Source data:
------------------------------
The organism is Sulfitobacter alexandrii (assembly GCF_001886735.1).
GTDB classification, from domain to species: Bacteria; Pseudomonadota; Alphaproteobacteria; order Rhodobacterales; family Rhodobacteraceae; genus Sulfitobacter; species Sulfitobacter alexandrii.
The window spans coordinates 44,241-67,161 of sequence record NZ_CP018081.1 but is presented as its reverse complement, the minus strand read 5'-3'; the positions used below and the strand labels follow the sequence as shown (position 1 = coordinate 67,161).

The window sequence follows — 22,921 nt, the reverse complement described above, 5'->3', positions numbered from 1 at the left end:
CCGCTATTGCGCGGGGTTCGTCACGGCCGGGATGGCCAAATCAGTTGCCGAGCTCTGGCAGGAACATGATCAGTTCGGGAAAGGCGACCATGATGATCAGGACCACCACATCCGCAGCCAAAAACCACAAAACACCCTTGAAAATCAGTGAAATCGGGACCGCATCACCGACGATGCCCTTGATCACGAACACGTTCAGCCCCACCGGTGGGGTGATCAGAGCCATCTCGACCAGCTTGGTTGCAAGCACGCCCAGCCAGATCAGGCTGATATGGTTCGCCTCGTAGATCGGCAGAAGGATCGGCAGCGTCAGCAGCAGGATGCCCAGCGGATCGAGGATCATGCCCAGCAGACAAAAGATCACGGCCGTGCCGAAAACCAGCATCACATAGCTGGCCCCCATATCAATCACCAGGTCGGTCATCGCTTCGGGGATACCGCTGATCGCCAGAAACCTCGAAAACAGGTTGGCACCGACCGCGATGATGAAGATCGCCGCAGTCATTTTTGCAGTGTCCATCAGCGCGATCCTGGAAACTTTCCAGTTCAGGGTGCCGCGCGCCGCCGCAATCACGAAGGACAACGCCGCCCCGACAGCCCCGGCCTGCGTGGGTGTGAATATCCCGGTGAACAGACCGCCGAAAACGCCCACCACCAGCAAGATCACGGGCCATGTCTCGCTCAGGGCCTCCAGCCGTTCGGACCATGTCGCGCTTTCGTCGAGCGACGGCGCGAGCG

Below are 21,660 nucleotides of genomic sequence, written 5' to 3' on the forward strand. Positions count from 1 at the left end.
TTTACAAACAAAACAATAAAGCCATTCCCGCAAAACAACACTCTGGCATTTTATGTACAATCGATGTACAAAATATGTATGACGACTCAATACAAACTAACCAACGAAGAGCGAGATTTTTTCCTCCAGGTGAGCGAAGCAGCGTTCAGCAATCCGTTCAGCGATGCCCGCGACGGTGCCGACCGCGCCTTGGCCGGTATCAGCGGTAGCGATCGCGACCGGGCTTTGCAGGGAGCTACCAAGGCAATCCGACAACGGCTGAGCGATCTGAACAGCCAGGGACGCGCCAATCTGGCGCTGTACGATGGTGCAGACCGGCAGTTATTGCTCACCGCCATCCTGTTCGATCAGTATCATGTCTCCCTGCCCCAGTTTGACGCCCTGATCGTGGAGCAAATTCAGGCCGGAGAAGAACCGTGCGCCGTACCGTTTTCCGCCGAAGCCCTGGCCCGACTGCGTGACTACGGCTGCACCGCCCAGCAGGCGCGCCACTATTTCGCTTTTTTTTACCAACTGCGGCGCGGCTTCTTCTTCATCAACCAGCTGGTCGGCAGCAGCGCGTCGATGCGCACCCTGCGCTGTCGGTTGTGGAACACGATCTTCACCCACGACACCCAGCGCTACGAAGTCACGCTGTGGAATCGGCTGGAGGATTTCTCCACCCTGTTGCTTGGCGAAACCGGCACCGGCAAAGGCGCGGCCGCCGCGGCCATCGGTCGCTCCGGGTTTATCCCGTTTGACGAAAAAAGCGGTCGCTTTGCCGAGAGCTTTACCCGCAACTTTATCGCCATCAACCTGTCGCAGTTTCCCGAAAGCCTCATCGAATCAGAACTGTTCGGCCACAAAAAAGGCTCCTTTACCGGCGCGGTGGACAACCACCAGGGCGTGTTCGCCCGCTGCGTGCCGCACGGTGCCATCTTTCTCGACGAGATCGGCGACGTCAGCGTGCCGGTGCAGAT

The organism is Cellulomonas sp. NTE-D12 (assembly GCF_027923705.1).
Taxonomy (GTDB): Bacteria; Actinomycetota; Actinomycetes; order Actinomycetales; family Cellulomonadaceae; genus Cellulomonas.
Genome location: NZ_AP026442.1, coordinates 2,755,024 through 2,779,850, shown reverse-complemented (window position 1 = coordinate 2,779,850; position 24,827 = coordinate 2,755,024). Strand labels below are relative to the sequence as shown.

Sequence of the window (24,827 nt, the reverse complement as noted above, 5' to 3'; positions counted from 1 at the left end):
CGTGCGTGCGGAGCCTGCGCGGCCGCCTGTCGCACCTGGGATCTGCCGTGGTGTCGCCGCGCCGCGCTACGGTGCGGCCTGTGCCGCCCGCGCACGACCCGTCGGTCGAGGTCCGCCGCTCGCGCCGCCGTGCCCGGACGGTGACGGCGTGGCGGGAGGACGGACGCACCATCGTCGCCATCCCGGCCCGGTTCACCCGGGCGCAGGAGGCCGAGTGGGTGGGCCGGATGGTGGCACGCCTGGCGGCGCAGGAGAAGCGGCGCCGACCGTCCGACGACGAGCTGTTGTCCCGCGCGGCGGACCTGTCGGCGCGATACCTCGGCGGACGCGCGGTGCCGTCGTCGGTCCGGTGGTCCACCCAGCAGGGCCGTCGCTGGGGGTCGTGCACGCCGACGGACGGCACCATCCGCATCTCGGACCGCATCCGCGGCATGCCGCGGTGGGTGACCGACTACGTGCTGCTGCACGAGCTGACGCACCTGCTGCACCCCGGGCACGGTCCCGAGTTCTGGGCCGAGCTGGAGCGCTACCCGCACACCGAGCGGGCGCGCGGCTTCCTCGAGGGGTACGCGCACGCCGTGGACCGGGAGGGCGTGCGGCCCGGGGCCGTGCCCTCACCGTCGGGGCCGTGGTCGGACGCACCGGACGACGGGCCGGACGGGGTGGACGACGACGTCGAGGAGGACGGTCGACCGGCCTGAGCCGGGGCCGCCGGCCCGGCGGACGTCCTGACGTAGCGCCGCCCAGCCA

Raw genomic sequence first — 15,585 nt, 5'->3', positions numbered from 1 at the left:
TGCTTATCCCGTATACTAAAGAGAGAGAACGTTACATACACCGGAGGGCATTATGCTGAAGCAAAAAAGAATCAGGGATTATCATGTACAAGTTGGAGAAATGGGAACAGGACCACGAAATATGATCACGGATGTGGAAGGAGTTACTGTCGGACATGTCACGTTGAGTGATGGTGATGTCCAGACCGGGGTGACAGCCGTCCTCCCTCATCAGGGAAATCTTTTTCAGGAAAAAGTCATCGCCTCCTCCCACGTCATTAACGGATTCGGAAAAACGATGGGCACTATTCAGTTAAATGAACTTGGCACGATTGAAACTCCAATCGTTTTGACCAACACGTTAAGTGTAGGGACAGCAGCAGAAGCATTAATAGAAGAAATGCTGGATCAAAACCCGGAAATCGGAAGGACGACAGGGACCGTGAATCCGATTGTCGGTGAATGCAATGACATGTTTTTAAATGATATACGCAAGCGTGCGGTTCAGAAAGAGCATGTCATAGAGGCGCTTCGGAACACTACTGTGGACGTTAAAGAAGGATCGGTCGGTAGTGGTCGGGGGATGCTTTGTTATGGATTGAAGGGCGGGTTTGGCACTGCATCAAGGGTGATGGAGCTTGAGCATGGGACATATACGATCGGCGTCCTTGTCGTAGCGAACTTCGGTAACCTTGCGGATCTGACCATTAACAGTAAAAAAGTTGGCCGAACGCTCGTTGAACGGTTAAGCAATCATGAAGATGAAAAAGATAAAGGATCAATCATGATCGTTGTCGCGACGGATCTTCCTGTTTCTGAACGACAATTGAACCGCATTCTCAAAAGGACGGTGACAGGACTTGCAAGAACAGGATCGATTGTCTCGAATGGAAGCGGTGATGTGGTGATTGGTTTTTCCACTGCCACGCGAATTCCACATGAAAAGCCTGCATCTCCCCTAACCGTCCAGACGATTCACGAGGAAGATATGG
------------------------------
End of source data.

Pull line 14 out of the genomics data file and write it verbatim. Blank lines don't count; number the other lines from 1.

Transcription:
TGCTTATCCCGTATACTAAAGAGAGAGAACGTTACATACACCGGAGGGCATTATGCTGAAGCAAAAAAGAATCAGGGATTATCATGTACAAGTTGGAGAAATGGGAACAGGACCACGAAATATGATCACGGATGTGGAAGGAGTTACTGTCGGACATGTCACGTTGAGTGATGGTGATGTCCAGACCGGGGTGACAGCCGTCCTCCCTCATCAGGGAAATCTTTTTCAGGAAAAAGTCATCGCCTCCTCCCACGTCATTAACGGATTCGGAAAAACGATGGGCACTATTCAGTTAAATGAACTTGGCACGATTGAAACTCCAATCGTTTTGACCAACACGTTAAGTGTAGGGACAGCAGCAGAAGCATTAATAGAAGAAATGCTGGATCAAAACCCGGAAATCGGAAGGACGACAGGGACCGTGAATCCGATTGTCGGTGAATGCAATGACATGTTTTTAAATGATATACGCAAGCGTGCGGTTCAGAAAGAGCATGTCATAGAGGCGCTTCGGAACACTACTGTGGACGTTAAAGAAGGATCGGTCGGTAGTGGTCGGGGGATGCTTTGTTATGGATTGAAGGGCGGGTTTGGCACTGCATCAAGGGTGATGGAGCTTGAGCATGGGACATATACGATCGGCGTCCTTGTCGTAGCGAACTTCGGTAACCTTGCGGATCTGACCATTAACAGTAAAAAAGTTGGCCGAACGCTCGTTGAACGGTTAAGCAATCATGAAGATGAAAAAGATAAAGGATCAATCATGATCGTTGTCGCGACGGATCTTCCTGTTTCTGAACGACAATTGAACCGCATTCTCAAAAGGACGGTGACAGGACTTGCAAGAACAGGATCGATTGTCTCGAATGGAAGCGGTGATGTGGTGATTGGTTTTTCCACTGCCACGCGAATTCCACATGAAAAGCCTGCATCTCCCCTAACCGTCCAGACGATTCACGAGGAAGATATGG